In 2000, the low-fare carriers were much smaller than they are now; legacies were over 75 percent of the market, if I remember right. JetBlue was just starting, and WN
were smaller. A lot of medium-size markets did not have a low-fare carrier--places like GSO
. A lot of elected officials had reasons to oppose the merger, and it never helps when there's political opposition. I for one wrote two newspaper columns opposing the transaction.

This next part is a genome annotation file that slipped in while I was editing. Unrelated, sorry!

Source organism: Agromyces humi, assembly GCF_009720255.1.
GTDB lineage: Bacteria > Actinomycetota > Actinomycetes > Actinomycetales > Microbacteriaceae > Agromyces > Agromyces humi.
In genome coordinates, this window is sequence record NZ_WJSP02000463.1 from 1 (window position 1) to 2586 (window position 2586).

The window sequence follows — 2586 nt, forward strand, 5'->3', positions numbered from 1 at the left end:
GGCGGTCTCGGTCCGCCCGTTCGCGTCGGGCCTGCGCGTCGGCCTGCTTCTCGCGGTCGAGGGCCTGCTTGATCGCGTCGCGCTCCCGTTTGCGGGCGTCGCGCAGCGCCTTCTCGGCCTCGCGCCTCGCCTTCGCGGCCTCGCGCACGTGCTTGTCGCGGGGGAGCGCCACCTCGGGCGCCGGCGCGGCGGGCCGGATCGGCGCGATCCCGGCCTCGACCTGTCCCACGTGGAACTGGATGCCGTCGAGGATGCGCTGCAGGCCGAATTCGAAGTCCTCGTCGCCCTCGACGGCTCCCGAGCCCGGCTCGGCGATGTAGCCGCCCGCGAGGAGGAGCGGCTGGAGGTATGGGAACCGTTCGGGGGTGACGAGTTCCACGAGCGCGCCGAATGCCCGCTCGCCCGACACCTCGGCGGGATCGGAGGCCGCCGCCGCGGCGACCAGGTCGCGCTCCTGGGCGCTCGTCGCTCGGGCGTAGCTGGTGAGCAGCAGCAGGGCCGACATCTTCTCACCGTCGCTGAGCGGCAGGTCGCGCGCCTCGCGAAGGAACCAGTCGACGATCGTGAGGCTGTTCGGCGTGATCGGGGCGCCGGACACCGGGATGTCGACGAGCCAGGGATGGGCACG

Finally, as Bobloblaw noted, by the time the review and fight had dragged into 2001, the merger no longer made sense. The economy was weakening, and the combination of two high-cost carriers no longer seemed to make sense. When the Bush DOJ ruled against UA
-US, it already was coming apart.
By 2009-2010, low-fare carriers were much larger and secondary markets had more LCC competition, most legacies had reduced costs some in bankruptcy, and the Bush and Obama administrations were open to the arguments the carriers made for cost-synergy benefits from merging.